Behind my Mum’s house, there’s a walking path that follows a river estuary that empties into the Pacific Ocean. Because we are but four kilometres upstream from the house in which we grew up, when we follow this path in the direction of the ocean, we pass our childhood’s familiar, shoreline landmarks. “Appealing workplaces are to be avoided,” wrote Annie Dillard. “One wants a room with no view, so imagination can meet memory in the dark.”
Along with imagination, memory, and the dark, our childhood was propagandized with birds. They were all around our 1959 post-and-beam, split-level ranch, which was perched upon a second-growth evergreen gully, overlooking the estuary and the sea, beyond. The house was decidedly in the trees; shady and moss-thick. For my Dad, it was the Western sandpipers, Ruddy turnstones, Dunlins, Whimbrels, Curlews and Willets that were simply too tempting to pass up. Out there, on a strip of sunlight, Glaucous-winged gulls, Mallards and Mergansers, a Great Blue Heron, plus a pair of Eagles and so many owls — Barred, Barn and Great-Horned — made honouring the environment at the easel even more real and worthy of care.
This morning, my brothers and I are walking the path. High summer has burnt the long grasses and plumped the blackberries, wild and wrestling the Scotch Broom and sweet pea blossoms for the title of top strangler. Their stamens gust a jammy perfume. Owls in the mini-barn, erected by the city of Surrey in penance for condo-ing their habitat, are silent after a night of vole-hunting. Instead, the bird-watchers stalk the warblers in the bulrushes.
After moving in, in 1973, my Dad built his studio, just a few paces from the house. It had north-facing, floor to ceiling windows at the front and a slide table at the back. Later, he added stacks, a flat file and writing room. “The view is good, but not too good,” he would say. “Enough to understand conditions and to feel the connection, but not more engaging than what’s under the task lamp.” For us, the place was a wonderland of dirt and cedar bark. Out there at low tide, a strand of shiny mudflat dotted with wintering seabirds put us in our place, under the winks of the North Star and distant, Coast Mountain night skiers; under the eagle-heavy treetops. It was, and continues to be, a place for those who long to feel a part of a larger wilderness — with paths leading outward — and nudging inward — towards more places of imagination.
PS: “Art is a path on which we honour our world. Art may not be the only path, but it is a good path, even though at times a difficult one. As bearers of this honour, we artists do not need to simply render our world as we see it but as we might ourselves redesign it. As artists, one of our privileges is to invent.” (Robert Genn)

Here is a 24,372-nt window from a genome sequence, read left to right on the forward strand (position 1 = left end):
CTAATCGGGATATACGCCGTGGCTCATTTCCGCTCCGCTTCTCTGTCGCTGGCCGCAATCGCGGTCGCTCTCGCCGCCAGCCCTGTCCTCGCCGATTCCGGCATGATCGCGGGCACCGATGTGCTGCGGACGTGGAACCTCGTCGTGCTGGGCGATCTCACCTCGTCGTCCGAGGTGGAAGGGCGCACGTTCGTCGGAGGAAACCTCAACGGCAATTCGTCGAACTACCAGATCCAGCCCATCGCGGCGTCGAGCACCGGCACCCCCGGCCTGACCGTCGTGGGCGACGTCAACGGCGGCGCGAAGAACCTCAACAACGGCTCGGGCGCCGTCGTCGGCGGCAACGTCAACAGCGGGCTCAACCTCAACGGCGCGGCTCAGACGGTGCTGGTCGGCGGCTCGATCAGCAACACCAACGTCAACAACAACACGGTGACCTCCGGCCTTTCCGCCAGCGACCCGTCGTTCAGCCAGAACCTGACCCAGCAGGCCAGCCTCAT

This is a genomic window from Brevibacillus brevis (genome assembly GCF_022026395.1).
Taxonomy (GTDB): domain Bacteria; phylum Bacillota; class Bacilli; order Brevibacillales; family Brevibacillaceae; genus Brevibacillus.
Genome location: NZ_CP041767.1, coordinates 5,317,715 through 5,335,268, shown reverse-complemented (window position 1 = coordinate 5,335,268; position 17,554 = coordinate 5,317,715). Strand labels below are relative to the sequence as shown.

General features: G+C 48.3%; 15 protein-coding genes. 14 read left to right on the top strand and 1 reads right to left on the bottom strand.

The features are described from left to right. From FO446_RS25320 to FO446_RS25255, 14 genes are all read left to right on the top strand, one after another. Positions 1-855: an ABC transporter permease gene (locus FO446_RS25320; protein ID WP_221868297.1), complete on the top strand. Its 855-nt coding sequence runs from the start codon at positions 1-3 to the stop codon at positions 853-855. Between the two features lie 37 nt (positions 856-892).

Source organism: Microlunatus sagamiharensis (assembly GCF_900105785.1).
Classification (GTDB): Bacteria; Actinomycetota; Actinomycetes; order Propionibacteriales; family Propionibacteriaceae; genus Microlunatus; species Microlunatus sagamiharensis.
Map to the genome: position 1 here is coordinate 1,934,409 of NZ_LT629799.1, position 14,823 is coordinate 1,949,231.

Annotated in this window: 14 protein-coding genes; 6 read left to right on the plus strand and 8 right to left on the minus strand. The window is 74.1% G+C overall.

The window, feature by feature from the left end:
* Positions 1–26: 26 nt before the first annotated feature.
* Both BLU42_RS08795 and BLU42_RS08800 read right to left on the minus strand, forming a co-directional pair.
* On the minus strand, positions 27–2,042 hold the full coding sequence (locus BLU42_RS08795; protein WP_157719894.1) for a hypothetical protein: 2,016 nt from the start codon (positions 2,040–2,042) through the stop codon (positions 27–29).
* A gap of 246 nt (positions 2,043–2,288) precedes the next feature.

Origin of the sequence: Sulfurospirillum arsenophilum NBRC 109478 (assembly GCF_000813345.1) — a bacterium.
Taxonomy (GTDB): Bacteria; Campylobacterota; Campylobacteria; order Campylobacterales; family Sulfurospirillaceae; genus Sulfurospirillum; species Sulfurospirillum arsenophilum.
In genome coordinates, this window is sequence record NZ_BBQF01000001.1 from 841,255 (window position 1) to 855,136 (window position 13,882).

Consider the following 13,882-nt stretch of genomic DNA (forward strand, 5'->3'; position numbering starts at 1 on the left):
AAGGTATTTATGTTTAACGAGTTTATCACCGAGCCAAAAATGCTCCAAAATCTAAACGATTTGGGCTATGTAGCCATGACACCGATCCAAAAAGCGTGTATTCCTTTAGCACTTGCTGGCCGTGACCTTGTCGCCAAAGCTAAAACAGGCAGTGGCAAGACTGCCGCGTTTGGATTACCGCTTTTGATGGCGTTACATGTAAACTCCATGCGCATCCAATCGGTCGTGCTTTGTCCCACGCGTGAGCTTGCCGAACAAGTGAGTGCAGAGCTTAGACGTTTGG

Esoterica: I’ve spent my life dreaming of studios and finding studios and moving into studios and makeshifting studios. For each of us, there is a special set of needs — it never needs to be materially grand. “To have a sacred place is an absolute necessity for anybody today,” wrote Joseph Campbell in 1988. “You must have a room or a certain hour of the day or so, where you do not know who your friends are, you don’t know what you owe anybody or what they owe you. This is a place where you can simply experience and bring forth what you are and what you might be.” Today, mine is just off the river path, under an eagle’s tree, in my mother’s chair, tucked at the back sliding door. Somewhere between a room with a view and a room with no view, there is a proverbial room; it is connected to a path, where art and life go on.
“A woman must have money and a room of her own if she is to write fiction.” (Virginia Woolf)
“A little hut, curtains drawn so I don’t see the squirrels up in the apple trees in the orchard. The light on, right away from the house, no vacuum cleaners, nothing.” (Roald Dahl)
It is with my sincerest gratitude that I thank each and every one of you for your words of condolence for the loss of my Mother, Carol Noriko Genn. My family is humbled and deeply comforted by your kindness. With gratitude and friendship, Sara.
“On our path, design is everywhere and invites the soul. From my window, art is a worthwhile cause. Whether we choose to delineate the rare birds that come to our shore, to broadly honour the spirit of the sunset, the deep forest beyond or the tiny foreground mosses, this is our opportunity to connect. In a world that appears now to have more connectivity than ever, and yet also less, this is what art looks like from my window.” (Robert Genn)
Join Ellie Harold for “Intuitive Painting: Permission to Paint Expressively,” designed especially for mature women artists of all skill levels who wish to explore this medium for soulful exploration. The retreat provides attractive accommodations (your own room!) along with lightly structured activities for centering, relaxation and low stress art-making. You’ll have plenty of free time to muse, paint, write and reflect while enjoying the colors, textures and flavors of San Miguel. This Retreat has the potential to transform not only your art but your life! You’ll return home with a specific art “care plan” to assure support for further creating. Details at www.EllieHarold.com.
My aim as a painter is to bring to life a slice of the world as I experience it. Light, color and form are my vocabulary.